Libyan Minister of Foreign Affairs Mohamed Abdel Aziz vowed to “take it upon himself” to call for the return of the monarchy in his country and considered this “his right as a citizen first and foremost, before being a minister.”
Abdel Aziz told Al-Hayat that he was willing to be held accountable before the General National Congress (GNC), since he might be overstepping his powers in this regard. “I care about Libya as a nation. Neither the GNC (Libyan parliament) nor the government can deprive me of this right,” he said.
Abdel Aziz warned parliament of the “marginalization attempts” of some rebels and their field leaders. He also underlined the importance of establishing an alliance between them and the legislative and executive powers to enact the law until an army and police force are formed in Libya.
Abdel Aziz clarified that he is calling for the return of a “constitutional monarchy” as “a uniting symbol for the nation,” “a political umbrella” for a regime with a two-council parliament (deputies and elders) and a technocratic government led by an active prime minister. He noted that “only then will there be real opposition.”
“I am not talking about a king who rules, but about a symbolic figure like in Belgium, Britain and Spain. When we talk about royal legitimacy, we mean centrist values, the Senussi movement and the history and loyalty for late King Idris al-Senussi,” he added.
Moreover, Abdel Aziz expressed his support for returning to a constitutional monarchy by restituting the original copy of the 1951 constitution of independence. At the time, a federal system was in place among three regions — Tripoli (west), Barqa (east) and Fezzan (south). Abdel Aziz underlined that the amended version of the constitution, which canceled the federal system and was adopted by King Idris in 1963, is not the one required today.
Unity through division
Abdel Aziz believed that this version meets the Libyan citizens’ aspirations to stability and security. It also ensures national unity in the face of calls for federalism and tribal conflicts.
“Dividing Libya into a constitutional kingdom is the way to unite the country,” he noted.
Abdel Aziz added that he contacted Mohammed al-Senussi, son of late Libyan Crown Prince Hasan Rida al-Mahdi al-Senussi, to discuss the matter. Moreover, he promised to continue the talks and the meetings with the Libyan communities for this purpose.
“I will personally handle this process, whether from within the government or outside it,” he added.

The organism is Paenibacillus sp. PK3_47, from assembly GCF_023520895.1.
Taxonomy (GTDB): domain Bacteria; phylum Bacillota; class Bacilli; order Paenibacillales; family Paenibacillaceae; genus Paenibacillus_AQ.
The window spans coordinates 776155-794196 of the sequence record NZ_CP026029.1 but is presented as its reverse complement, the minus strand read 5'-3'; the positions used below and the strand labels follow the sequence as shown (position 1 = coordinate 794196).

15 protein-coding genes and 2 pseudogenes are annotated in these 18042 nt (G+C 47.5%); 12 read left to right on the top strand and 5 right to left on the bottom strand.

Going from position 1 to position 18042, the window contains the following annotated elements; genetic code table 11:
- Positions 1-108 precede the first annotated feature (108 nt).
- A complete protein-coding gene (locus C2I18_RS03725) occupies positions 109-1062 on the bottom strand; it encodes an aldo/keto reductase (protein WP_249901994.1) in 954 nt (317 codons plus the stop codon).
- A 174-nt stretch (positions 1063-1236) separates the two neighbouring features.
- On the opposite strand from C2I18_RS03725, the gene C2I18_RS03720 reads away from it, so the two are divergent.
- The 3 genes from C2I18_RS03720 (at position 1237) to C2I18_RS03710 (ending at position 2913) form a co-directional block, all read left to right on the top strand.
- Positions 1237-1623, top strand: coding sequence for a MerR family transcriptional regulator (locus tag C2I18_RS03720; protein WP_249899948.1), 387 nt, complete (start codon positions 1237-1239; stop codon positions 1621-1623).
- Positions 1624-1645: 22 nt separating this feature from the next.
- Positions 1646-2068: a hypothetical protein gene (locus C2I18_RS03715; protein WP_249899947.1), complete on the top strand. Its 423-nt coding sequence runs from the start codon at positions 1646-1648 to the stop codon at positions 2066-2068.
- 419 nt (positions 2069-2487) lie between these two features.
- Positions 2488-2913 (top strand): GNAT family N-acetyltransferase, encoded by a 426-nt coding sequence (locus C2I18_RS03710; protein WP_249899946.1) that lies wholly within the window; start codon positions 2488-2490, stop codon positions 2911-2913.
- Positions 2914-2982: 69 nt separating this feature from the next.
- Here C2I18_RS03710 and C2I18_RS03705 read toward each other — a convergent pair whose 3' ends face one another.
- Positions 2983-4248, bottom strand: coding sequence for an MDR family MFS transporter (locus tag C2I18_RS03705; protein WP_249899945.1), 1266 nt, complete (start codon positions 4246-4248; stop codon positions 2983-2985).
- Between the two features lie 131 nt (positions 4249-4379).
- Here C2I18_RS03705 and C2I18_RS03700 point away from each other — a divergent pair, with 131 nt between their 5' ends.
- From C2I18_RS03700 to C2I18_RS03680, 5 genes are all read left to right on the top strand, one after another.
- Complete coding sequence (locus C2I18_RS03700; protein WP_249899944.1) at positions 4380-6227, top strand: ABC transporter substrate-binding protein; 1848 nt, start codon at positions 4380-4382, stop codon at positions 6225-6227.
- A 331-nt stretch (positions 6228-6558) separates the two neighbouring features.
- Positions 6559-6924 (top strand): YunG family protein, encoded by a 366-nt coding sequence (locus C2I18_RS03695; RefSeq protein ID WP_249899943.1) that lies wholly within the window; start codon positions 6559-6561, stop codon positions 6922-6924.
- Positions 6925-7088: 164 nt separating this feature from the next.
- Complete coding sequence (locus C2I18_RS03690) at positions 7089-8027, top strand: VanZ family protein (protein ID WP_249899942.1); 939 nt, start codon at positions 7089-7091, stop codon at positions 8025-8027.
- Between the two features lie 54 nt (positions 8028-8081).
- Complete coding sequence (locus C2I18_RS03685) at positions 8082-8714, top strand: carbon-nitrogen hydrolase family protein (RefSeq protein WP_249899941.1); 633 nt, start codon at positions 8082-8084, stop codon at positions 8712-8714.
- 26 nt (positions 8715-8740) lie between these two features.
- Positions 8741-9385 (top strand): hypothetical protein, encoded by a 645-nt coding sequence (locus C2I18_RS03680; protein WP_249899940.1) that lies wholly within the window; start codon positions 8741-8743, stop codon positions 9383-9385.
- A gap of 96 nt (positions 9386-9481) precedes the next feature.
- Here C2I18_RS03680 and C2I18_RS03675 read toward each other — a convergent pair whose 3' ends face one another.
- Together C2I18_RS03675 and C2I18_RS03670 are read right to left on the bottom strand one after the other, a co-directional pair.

Foreign intervention and rebels
Abdel Aziz confirmed that European states and neighboring countries share the Libyan people’s aspirations for a stable country, as they have common interests. He denied the West’s desire to carry out a military intervention in Libya.
“The intervention they are talking about [in the West] is not a military one. It is rather an intervention in the framework of international support and presence to help in disarmament. This is primarily a political issue rather than a technical ability,” he stated.
He also tackled the issue of armed militias, saying, “We have field leaders and rebels who protected the country in the absence of the army and a police force. They must have a say regarding Libyan affairs, the decision-making process and its protection until an army and police force are formed.”
In response to a question about the problem posed by armed rebels, he said, “They are Libyan citizens who do not betray their nation. Otherwise, what could have pushed them to carry arms and help topple the oppressive regime? They believed in a new Libya and in the state of laws and rights.”
He addressed the Libyan parliament, saying, “How can you exclude those field leaders? They have the right to contribute to building the state, legal institutions, the army and the police force.”
“The legislative and executive institutions and the field leaders must ally together effectively until an army and police force are formed. When that’s done, whoever wants to join the army is welcome. But, marginalizing field leaders at this stage is wrong and unfair,” he added.
When asked whether he had paid the rebels large sums of money from the state’s treasury, which made them reject the formation of an army or police force, he said, “Including and involving the field leaders in Libyan political affairs has to do with the state’s politics. Each field leader is supported by thousands of real rebels. They are asked to protect sea, air and land ports, and they are rewarded for the security work that they have vowed to perform. This guarantees their presence when needed.”